Distributed Apache Killer

Remember the Apache Killer vulnerability from last year?  It’s an ugly little denial of service attack that sends chews up Apache’s CPU cycles by requesting a series of nonsensical ranges of content.


To handle ranged requests, Apache distributes each range to a different worker process, significantly increasing the overall CPU load at the server.    Lori MacVittie wrote an excellent blog detailing three different ways that F5 Networks’ technology mitigates the problem.

Earlier this week, a Russian botnet Armageddon was seen using the “Apache Killer” range technique, so we can now consider this vulnerability distributed and it becomes an application-layer DDoS attack

Apache developers had done some mitigation, but it was not necessarily complete.  They’ve made some performance improvements but likely the root issue still exists in some form: there will always be pathways where an attacker can issue a small request that leads to large resource consumption (either CPU or bandwidth).   The performance improvements may now be obsoleted by the fact that Apache Killer is distributed.  Don’t necessarily look to Apache for mitigation beyond disabling range processing on all your servers.

Also note that the Armageddon tool also incorporates other sophisticated application layer attacks, such as requesting well-known URLs that lead to heavy database queries.


Going back to Lori’s original article; all three mitigation strategies using F5 technology are still valid now that Apache Killer is distributed. 


First, you can modify the HTTP profile to simply remove the Range header. HTTP header removal – and replacement – is a common means of manipulating request and response headers as a means to “fix” broken applications, clients, or enable other functionality.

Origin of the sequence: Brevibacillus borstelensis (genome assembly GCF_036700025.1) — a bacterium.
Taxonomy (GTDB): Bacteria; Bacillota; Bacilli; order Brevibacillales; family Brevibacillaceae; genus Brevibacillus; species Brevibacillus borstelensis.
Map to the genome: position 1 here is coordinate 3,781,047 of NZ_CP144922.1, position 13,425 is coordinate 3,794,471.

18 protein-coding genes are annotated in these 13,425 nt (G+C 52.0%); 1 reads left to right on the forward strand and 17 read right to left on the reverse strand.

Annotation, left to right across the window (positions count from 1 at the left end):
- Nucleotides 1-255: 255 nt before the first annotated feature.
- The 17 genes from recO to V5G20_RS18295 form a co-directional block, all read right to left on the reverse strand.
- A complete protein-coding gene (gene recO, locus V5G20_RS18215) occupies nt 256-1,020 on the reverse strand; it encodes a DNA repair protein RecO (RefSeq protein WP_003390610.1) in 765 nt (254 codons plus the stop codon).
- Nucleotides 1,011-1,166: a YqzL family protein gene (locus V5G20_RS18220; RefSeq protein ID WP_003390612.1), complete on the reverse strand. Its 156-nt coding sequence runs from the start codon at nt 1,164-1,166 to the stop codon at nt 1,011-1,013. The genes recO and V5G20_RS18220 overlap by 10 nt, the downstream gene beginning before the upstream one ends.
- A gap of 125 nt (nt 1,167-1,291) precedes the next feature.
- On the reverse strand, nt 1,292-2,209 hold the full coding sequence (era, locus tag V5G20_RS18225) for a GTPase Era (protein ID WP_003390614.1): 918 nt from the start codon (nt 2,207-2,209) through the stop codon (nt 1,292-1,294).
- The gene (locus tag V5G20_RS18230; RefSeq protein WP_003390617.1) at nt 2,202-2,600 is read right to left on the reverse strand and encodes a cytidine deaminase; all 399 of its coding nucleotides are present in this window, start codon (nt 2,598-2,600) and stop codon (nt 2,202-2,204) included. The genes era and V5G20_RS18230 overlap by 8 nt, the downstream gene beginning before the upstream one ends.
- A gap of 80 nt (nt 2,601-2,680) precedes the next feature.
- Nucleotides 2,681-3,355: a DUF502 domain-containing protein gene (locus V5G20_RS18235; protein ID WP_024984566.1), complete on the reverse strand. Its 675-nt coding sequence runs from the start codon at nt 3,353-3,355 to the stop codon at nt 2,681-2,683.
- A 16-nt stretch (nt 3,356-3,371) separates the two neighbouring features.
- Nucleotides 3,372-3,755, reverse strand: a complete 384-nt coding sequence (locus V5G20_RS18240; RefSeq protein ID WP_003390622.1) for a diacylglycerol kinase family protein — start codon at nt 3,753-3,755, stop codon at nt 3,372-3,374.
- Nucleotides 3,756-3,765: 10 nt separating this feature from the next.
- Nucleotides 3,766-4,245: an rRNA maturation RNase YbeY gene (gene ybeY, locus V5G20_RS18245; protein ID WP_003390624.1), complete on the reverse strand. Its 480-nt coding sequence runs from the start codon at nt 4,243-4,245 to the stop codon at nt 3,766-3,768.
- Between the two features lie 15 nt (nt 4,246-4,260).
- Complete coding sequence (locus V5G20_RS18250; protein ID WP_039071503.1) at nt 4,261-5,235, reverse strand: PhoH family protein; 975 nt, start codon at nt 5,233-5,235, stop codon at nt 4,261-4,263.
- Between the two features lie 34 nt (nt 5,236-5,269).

The beauty of this solution is that it’s just a couple of clicks in the BIG-IP GUI.  If you need a quick solution that doesn’t involve editing httpd.conf on 200 web servers, there you go.


You can also use an iRule to scrub the headers. By inspecting and thus detecting large numbers of ranges in the RANGE header, you can subsequently handle the request based on your specific needs.

If you need customization (perhaps allowing a few range requests but denying more than five based on your own policy), this is your best bet.  See Lori’s original post for the 6-line iRule.


Use a BIG-IP Application Security Manager (ASM) attack signature to detect and act upon an attack using this technique.

Interesting, the Armageddon bot appears to incorporate techniques to foil the common JavaScript redirect counter-measure.  When using the ASM attack signature be safe and just drop the connection.

Here are the different solutions that can be implemented by three different teams.

  1. The HTTP Header Sanitization can be done by your network team.
  2. The iRule could be implemented by your iRule team.
  3. The ASM attack signature can be deployed by your security team.

The beauty of the toolkit-aspect of TMOS is that there are so many ways that you can manipulate data center traffic from a single point of control. 

Updated Mar 18, 2022
Version 2.0

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